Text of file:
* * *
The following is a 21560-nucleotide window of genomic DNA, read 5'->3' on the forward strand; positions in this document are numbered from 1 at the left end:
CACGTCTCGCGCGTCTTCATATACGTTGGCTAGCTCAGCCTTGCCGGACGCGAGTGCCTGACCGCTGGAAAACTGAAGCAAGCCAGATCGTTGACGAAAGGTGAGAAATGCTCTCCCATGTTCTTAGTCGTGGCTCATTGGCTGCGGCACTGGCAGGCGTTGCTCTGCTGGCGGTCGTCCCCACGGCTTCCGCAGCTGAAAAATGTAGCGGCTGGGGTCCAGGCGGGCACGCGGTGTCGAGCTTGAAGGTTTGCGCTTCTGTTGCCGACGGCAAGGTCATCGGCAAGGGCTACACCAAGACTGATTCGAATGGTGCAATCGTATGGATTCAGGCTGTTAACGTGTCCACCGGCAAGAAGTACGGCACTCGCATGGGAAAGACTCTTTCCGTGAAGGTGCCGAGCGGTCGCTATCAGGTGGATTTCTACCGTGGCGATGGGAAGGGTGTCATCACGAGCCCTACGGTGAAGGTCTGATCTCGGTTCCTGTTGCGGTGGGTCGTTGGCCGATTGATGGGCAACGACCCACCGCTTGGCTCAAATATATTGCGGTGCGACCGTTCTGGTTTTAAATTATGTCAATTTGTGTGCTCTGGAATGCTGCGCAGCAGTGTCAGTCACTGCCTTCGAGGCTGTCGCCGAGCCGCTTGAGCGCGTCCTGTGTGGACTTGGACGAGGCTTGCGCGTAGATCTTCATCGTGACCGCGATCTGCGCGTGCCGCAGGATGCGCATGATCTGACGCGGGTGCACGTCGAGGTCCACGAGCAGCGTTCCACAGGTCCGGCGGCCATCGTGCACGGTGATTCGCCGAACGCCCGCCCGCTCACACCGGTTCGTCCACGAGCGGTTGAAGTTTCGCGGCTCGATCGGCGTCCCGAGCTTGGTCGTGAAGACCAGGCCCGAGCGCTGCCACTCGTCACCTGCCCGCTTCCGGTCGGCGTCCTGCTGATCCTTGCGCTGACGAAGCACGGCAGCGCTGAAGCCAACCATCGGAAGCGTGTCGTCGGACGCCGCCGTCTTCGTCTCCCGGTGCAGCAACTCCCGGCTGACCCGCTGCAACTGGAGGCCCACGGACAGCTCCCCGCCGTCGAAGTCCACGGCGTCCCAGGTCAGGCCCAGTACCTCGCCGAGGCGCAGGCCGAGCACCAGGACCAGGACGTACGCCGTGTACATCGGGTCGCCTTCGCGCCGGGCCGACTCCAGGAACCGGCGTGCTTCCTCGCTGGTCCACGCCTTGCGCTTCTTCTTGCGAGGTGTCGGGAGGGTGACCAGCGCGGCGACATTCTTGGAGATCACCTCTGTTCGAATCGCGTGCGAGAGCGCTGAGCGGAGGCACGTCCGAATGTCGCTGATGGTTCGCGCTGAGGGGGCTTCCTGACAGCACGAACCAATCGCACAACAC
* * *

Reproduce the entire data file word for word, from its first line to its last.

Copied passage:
The following is a 21560-nucleotide window of genomic DNA, read 5'->3' on the forward strand; positions in this document are numbered from 1 at the left end:
CACGTCTCGCGCGTCTTCATATACGTTGGCTAGCTCAGCCTTGCCGGACGCGAGTGCCTGACCGCTGGAAAACTGAAGCAAGCCAGATCGTTGACGAAAGGTGAGAAATGCTCTCCCATGTTCTTAGTCGTGGCTCATTGGCTGCGGCACTGGCAGGCGTTGCTCTGCTGGCGGTCGTCCCCACGGCTTCCGCAGCTGAAAAATGTAGCGGCTGGGGTCCAGGCGGGCACGCGGTGTCGAGCTTGAAGGTTTGCGCTTCTGTTGCCGACGGCAAGGTCATCGGCAAGGGCTACACCAAGACTGATTCGAATGGTGCAATCGTATGGATTCAGGCTGTTAACGTGTCCACCGGCAAGAAGTACGGCACTCGCATGGGAAAGACTCTTTCCGTGAAGGTGCCGAGCGGTCGCTATCAGGTGGATTTCTACCGTGGCGATGGGAAGGGTGTCATCACGAGCCCTACGGTGAAGGTCTGATCTCGGTTCCTGTTGCGGTGGGTCGTTGGCCGATTGATGGGCAACGACCCACCGCTTGGCTCAAATATATTGCGGTGCGACCGTTCTGGTTTTAAATTATGTCAATTTGTGTGCTCTGGAATGCTGCGCAGCAGTGTCAGTCACTGCCTTCGAGGCTGTCGCCGAGCCGCTTGAGCGCGTCCTGTGTGGACTTGGACGAGGCTTGCGCGTAGATCTTCATCGTGACCGCGATCTGCGCGTGCCGCAGGATGCGCATGATCTGACGCGGGTGCACGTCGAGGTCCACGAGCAGCGTTCCACAGGTCCGGCGGCCATCGTGCACGGTGATTCGCCGAACGCCCGCCCGCTCACACCGGTTCGTCCACGAGCGGTTGAAGTTTCGCGGCTCGATCGGCGTCCCGAGCTTGGTCGTGAAGACCAGGCCCGAGCGCTGCCACTCGTCACCTGCCCGCTTCCGGTCGGCGTCCTGCTGATCCTTGCGCTGACGAAGCACGGCAGCGCTGAAGCCAACCATCGGAAGCGTGTCGTCGGACGCCGCCGTCTTCGTCTCCCGGTGCAGCAACTCCCGGCTGACCCGCTGCAACTGGAGGCCCACGGACAGCTCCCCGCCGTCGAAGTCCACGGCGTCCCAGGTCAGGCCCAGTACCTCGCCGAGGCGCAGGCCGAGCACCAGGACCAGGACGTACGCCGTGTACATCGGGTCGCCTTCGCGCCGGGCCGACTCCAGGAACCGGCGTGCTTCCTCGCTGGTCCACGCCTTGCGCTTCTTCTTGCGAGGTGTCGGGAGGGTGACCAGCGCGGCGACATTCTTGGAGATCACCTCTGTTCGAATCGCGTGCGAGAGCGCTGAGCGGAGGCACGTCCGAATGTCGCTGATGGTTCGCGCTGAGGGGGCTTCCTGACAGCACGAACCAATCGCACAACAC